An update on Helen's reading, following on from reading at five.
Helen is now capable of reading entirely by herself for extended periods. One evening I took her to my gamelan rehearsal, gave her two Mr Putter and Tabby books, and there wasn't a peep out of her for fifteen minutes or so while she read those. And she can now sit next to me and read, asking for help occasionally but not so often I can't do some reading too. She also reads books with her friends sometimes.
We've started with books she's familiar with because we used to read them to her. So she's read the Titchy Witch stories (Rose Impey), most of the Frog and Toad stories (Arnold Lobel), the easier Dr Seuss books, and all of the Mr Putter books (Cynthia Rylant) we have.
They are also really nicely written and illustrated, and are among the select number of books this simple that (at least for me) survive multiple re-readings. We've only read eight or so of the twenty books in the series (the Oxfordshire library system only has two, unfortunately), but I'd actually like to read the others myself!
Helen has also read several of the Mirror-Belle books (Julia Donaldson), though these are a bit long yet. And she's started working through a thirty-book Walker Stories set: these little books provide good motivation, and she's now capable of reading one of them in a sitting, with a bit of support.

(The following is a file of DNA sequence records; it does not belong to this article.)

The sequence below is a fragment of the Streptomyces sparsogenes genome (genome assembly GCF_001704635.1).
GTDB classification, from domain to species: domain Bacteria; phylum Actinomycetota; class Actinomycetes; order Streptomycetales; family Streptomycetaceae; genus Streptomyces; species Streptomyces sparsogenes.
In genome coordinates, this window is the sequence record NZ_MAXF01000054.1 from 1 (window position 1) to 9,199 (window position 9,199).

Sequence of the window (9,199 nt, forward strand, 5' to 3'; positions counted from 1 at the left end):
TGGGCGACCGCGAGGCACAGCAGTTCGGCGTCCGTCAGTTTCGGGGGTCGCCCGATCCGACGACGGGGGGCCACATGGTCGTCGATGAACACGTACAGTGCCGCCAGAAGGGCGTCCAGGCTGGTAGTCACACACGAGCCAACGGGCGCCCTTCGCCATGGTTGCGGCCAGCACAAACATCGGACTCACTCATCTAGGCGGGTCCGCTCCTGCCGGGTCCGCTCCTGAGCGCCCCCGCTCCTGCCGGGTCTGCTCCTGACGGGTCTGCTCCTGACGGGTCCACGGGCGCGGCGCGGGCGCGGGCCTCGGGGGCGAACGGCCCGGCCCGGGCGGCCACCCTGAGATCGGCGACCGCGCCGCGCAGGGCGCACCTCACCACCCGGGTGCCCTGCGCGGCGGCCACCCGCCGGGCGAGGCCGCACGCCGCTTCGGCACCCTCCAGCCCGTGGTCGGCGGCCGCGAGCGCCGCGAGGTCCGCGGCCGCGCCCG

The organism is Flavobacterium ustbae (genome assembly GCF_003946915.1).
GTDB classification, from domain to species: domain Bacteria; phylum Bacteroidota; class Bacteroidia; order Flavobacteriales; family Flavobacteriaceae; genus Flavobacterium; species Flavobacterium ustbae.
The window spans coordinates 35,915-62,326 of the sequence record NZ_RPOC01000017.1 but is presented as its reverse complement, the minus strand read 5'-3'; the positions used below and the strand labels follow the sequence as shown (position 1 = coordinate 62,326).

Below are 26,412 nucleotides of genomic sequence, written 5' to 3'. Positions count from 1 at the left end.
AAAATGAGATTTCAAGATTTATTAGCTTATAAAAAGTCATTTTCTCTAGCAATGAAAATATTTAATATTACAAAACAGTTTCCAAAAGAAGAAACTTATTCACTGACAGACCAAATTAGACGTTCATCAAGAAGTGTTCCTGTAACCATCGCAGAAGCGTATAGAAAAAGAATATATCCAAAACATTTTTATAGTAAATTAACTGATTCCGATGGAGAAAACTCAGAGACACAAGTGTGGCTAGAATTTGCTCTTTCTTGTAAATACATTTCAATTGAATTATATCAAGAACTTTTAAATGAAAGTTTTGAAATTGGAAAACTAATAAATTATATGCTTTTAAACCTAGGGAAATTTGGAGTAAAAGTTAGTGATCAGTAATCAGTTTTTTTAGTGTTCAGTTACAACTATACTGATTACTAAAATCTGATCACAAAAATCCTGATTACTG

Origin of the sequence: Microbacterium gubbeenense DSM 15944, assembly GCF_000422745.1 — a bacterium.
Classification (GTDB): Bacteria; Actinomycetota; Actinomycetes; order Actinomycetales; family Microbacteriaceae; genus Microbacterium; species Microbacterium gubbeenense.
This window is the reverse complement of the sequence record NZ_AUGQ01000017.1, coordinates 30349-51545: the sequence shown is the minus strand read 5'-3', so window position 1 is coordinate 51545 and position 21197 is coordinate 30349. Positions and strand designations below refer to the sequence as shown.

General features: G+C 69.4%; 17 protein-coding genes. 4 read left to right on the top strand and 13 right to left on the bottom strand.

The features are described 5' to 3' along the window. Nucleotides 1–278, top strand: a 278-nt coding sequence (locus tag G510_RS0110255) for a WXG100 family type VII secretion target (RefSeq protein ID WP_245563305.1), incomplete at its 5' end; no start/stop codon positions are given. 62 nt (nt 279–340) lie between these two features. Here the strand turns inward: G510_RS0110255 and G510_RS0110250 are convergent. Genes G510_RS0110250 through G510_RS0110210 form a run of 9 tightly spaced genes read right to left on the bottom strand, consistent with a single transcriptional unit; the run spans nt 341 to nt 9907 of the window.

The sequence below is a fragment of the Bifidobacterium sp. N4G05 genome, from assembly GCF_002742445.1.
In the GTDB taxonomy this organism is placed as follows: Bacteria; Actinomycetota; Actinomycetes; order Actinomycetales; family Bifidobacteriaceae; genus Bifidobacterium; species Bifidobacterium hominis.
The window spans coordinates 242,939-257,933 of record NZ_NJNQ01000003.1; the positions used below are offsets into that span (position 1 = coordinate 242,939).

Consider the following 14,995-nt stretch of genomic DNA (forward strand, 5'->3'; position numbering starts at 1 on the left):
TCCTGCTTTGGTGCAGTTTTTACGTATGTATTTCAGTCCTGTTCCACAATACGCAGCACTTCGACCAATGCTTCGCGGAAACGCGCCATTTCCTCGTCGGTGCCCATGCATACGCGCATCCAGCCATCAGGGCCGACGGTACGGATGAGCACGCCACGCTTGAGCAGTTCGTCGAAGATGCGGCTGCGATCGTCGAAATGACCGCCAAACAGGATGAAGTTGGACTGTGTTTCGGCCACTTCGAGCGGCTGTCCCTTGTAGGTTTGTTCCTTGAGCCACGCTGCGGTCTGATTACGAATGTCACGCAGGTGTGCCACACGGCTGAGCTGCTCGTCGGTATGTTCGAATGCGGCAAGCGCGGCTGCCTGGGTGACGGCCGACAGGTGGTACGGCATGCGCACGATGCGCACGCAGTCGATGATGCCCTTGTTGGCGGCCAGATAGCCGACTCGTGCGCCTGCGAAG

With non-fiction, Helen has read most of a Walker ten-book Nature Storybooks set, which is beautifully illustrated and has a good amount of text for her. (Based on my experience with childrens books, anything published by Walker is likely to be pretty good.)
Books I've read to Helen since the last update include Roald Dahl's Matilda and The Witches, Neil Gaiman's Odd and the Frost Giants, and J.R.R. Tolkien's The Hobbit. We've also reread the Lupton/Morden Adventures of Achilles, and Helen listened to Benedict Flynn's The Tale of Troy on the plane on the way to Sydney.
The language is lovely, and the story has a regular rhythm of tension and danger followed by resolution and relaxation which worked well with an imaginative and sometimes fearful child (she baulked a little at the obvious dangers, but more at the emotionally charged moments, such as when Bilbo makes off with the Arkenstone). The vocabulary is in some ways advanced — I had to look "glede" up myself, as the last time I encountered that was probably the last time I read the Hobbit myself — but they're (mostly) useful and powerful words, well worth explaining as necessary.
I've read her the rest of Nicola Davies' Animal Science books.